Goshen News, Goshen, IN

Local News

May 22, 2013

GOSHEN CITY COUNCIL: Standards defined for future tax breaks

GOSHEN — Goshen City Council members took the first step in what could soon be a universal approach to the way tax phase-ins are handled throughout Elkhart County.

During Tuesday’s meeting, the council approved a new ordinance establishing a tax phase-in policy for the city that sets specific rules and requirements for how tax phase-ins will be granted moving forward.

According to city attorney Larry Barkes, the move is a result of several years of discussions and meetings between representatives of nearly every city and town within Elkhart County looking to come up with some kind of uniformed policy that all entities can use when granting tax phase-ins.

“What you have in front of you is a policy that is the result of representatives from the city of Elkhart, Elkhart County, Middlebury, Bristol, Nappanee, Wakarusa, and perhaps even Millersburg, to discuss and try to get a uniform approach to the tax phase-in policies that each of those communities have been using over the last several years,” Barkes said. “As a result of those meetings, there were several items that were in agreement that have been incorporated into this ordinance.”

Included among the items listed in the new policy were application fee guidelines that require all property tax phase-in applicants pay a non-refundable filing fee of $750 for each real property, personal property or vacant building tax phase-in application filed.

Next to be mentioned was the application form section, which requires all applicants to file the uniform tax phase-in application used by Elkhart County governmental entities to receive, process, review and approve property tax phase-ins.

“As a result of this process we would have a single application for the entire county,” said Mark Brinson, community development director for Goshen. “I think that will simplify things for the companies and also for the people that are working with this in economic development.”

Also included within the new policy was a section on wages. Under this section, the policy stipulates that property tax phase-ins will not be approved unless at least 70 percent of the new jobs created by the economic development project are above the Elkhart County median wage benchmark for all occupations as determined by the most current Indiana Department of Workforce Development occupational employment statistics.

While supportive of the overall concept of the new policy, councilman Ed Ahlersmeyer said he thought the 70 percent requirement for higher wage jobs might be going too far, suggesting that it could limit the ability of start-up companies with smaller budgets from settling within the county.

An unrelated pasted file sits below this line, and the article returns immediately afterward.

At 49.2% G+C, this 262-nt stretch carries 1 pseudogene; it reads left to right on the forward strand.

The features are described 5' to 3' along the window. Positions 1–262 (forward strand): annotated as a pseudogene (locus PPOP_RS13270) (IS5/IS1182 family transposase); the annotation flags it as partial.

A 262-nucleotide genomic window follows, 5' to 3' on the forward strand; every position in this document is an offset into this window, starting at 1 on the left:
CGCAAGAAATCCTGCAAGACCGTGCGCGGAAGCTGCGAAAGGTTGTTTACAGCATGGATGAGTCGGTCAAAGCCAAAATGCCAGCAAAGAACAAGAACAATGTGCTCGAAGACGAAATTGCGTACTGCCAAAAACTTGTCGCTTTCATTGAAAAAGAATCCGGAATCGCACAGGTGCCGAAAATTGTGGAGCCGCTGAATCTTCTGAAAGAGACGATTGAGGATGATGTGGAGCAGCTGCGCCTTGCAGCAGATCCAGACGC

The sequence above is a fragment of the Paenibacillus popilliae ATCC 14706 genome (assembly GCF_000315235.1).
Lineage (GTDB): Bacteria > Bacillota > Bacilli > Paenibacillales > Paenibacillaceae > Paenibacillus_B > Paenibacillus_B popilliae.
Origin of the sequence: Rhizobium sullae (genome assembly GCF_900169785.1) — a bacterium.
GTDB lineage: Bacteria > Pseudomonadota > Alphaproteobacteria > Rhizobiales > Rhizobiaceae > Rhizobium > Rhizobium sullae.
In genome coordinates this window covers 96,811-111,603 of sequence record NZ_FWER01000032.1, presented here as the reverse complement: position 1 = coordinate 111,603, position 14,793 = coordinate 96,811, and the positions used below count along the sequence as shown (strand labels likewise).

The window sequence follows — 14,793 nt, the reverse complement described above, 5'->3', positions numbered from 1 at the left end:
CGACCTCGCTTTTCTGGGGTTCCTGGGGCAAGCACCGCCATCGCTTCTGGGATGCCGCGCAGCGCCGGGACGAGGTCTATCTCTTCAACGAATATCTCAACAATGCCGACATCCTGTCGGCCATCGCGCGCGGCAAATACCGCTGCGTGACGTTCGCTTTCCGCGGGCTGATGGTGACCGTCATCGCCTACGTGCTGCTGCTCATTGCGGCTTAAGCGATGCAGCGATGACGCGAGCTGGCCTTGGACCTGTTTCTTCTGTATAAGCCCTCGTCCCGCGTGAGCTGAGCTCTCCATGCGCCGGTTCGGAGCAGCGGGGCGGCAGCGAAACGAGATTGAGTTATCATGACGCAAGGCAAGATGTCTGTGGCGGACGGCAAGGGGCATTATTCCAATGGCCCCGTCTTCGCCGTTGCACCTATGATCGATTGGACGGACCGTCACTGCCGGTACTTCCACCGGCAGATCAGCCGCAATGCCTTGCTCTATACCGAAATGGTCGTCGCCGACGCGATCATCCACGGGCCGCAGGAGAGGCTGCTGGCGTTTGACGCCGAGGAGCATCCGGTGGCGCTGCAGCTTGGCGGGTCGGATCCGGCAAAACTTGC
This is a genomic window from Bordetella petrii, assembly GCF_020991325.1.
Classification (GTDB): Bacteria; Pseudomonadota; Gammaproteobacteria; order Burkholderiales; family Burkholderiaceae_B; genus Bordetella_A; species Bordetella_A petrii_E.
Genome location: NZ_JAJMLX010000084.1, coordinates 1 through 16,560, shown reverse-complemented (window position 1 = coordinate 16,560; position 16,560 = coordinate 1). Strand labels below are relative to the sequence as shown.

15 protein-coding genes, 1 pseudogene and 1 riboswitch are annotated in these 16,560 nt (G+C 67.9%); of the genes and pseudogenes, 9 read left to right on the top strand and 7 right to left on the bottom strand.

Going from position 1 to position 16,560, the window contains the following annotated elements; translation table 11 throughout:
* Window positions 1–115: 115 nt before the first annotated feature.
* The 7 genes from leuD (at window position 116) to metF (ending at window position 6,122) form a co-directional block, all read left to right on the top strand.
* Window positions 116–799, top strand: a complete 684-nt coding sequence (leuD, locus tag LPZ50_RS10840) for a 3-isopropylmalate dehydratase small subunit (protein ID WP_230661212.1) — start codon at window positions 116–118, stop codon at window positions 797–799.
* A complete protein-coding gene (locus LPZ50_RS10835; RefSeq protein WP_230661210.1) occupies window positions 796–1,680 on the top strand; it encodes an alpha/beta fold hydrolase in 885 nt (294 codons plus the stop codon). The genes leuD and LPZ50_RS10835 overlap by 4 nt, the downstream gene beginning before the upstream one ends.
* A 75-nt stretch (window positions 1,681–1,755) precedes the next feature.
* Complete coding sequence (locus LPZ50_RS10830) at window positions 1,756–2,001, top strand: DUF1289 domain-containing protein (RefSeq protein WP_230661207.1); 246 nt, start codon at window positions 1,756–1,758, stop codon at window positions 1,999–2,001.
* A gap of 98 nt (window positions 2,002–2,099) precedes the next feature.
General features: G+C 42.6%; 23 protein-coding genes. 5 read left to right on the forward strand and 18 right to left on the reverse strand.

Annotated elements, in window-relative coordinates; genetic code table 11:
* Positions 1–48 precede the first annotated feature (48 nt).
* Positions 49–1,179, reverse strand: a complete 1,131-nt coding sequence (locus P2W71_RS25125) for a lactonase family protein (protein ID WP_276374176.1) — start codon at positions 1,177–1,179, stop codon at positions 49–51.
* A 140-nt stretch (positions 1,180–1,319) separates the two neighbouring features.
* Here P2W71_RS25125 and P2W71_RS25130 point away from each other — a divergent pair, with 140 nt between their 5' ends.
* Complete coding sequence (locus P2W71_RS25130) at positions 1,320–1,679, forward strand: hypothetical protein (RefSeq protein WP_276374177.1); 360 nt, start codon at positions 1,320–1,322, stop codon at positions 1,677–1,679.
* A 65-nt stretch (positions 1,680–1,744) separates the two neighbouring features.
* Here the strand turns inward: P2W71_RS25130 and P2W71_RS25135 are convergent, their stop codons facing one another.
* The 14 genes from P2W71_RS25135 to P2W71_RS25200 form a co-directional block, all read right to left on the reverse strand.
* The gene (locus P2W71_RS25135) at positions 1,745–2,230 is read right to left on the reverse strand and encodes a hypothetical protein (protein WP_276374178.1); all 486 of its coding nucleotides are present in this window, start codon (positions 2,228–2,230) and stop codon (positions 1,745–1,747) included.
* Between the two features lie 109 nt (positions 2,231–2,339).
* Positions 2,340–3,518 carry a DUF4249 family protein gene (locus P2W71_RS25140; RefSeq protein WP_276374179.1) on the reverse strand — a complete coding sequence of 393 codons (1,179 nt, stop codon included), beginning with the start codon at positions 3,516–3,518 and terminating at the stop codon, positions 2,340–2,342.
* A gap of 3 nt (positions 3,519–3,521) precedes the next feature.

“I understand as a community it’s important to have high-paying jobs, but to require it in any way is something that I disagree with,” Ahlersmeyer said. “Some companies just starting out, they may only be able to provide low income jobs if they’re smaller and looking for an opportunity.”

In response councilman Jeremy Stutsman pointed to a section of the new policy entitled “exceptions,” which allows the council to deviate from the new policy norms in the event it feels it would be beneficial to the city.

As written, the policy states that the council may grant specific exceptions to the stated policies in the new ordinance if the council determines a project will do any of the following: diversify the current economic base; encourage entrepreneurial activity; and/or produce jobs at a time when the Elkhart County unemployment rate exceeds 10 percent.

“The reason I really like this is this council and the previous council were very friendly... I don’t think there was one phase-in that we didn’t pass,” Stutsman said. “I think if a company is getting public money, it’s OK to have some stricter guidelines for us to look at. But it’s also a policy. If we’ve got a company that we really like for some reason that doesn’t fit into this, we can make that exception. So this doesn’t tie our hands, but it does help to show people we’re looking for slightly higher paying jobs to get this area a little stronger.”

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Three Goshen elementary schools — Chandler, Chamberlain and West Goshen — are providing free meals to all students during the school year as part of the U.S. Department of Agriculture’s Community Eligibility Provision of the Healthy Hunger-Free Kids Act of 2010. Nearly 80 percent of students at Chandler, 89 percent of students at Chamberlain and 78 percent of students at West Goshen already qualify for free or reduced-price lunches based on their family income. How do you feel about the new lunch program?

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